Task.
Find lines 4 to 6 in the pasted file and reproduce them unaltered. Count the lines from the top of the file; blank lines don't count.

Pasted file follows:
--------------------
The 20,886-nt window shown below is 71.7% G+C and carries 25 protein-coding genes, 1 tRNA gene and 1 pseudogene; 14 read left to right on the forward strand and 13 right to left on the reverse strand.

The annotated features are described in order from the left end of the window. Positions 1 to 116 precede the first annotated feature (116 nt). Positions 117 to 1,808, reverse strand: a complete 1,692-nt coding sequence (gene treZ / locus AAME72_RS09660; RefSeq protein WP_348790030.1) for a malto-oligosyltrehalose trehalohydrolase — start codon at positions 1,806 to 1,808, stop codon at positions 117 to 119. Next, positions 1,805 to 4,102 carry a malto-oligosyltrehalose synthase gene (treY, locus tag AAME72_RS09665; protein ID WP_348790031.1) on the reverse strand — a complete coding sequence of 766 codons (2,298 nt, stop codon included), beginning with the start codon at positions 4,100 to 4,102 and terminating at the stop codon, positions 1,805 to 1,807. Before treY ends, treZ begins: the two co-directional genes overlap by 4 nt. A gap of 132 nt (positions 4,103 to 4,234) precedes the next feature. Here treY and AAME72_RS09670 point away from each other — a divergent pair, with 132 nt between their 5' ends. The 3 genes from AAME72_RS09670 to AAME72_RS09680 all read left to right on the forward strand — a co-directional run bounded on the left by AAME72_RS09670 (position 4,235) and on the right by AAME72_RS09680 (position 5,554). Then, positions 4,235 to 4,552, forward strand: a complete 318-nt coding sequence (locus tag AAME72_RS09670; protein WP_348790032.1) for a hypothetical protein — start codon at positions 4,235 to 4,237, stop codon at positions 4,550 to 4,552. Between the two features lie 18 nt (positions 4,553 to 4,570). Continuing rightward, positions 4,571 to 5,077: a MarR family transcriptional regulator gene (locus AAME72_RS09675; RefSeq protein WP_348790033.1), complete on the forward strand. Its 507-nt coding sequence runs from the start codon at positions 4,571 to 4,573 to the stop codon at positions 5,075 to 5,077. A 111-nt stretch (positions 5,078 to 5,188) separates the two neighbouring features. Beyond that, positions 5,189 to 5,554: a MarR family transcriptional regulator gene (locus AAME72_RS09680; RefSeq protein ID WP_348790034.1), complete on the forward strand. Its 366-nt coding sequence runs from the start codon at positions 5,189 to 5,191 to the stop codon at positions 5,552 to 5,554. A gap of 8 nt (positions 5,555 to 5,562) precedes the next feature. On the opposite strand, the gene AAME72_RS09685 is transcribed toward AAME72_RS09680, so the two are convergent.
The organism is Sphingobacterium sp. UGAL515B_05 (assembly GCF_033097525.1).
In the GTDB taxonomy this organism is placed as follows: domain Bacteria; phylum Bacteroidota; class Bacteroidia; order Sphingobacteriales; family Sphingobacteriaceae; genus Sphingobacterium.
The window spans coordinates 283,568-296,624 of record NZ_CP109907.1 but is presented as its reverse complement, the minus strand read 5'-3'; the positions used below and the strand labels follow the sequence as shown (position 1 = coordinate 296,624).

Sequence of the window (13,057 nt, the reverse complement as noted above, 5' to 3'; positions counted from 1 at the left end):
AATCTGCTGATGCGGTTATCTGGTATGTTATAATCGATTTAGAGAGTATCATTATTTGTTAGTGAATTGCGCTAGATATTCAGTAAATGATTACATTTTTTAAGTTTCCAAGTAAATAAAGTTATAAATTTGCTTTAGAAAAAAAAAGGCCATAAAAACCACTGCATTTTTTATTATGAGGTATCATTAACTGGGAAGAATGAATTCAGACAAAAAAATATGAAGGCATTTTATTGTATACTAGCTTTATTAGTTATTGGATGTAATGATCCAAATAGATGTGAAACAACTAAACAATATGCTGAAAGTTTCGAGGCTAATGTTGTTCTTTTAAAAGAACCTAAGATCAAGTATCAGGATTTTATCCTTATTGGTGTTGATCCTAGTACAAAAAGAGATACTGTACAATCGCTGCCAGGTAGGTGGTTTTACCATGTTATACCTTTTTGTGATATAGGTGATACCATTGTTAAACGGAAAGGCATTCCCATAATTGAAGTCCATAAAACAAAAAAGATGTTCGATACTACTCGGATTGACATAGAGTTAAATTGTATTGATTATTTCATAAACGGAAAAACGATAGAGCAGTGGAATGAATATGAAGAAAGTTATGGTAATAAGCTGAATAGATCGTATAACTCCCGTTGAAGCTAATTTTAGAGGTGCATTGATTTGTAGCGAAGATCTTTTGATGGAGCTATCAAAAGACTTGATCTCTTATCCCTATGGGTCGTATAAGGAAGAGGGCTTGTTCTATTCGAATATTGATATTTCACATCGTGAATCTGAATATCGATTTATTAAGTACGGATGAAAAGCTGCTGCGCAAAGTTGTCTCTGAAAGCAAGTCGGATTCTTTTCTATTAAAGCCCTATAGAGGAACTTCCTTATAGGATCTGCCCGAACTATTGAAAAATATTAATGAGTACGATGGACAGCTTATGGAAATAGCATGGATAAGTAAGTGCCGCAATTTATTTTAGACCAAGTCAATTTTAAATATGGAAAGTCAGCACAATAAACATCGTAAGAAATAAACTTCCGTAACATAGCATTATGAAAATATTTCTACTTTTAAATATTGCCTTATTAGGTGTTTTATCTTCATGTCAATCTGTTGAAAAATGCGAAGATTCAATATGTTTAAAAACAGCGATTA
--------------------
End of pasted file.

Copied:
In the GTDB taxonomy this organism is placed as follows: domain Bacteria; phylum Bacteroidota; class Bacteroidia; order Sphingobacteriales; family Sphingobacteriaceae; genus Sphingobacterium.
The window spans coordinates 283,568-296,624 of record NZ_CP109907.1 but is presented as its reverse complement, the minus strand read 5'-3'; the positions used below and the strand labels follow the sequence as shown (position 1 = coordinate 296,624).

Sequence of the window (13,057 nt, the reverse complement as noted above, 5' to 3'; positions counted from 1 at the left end):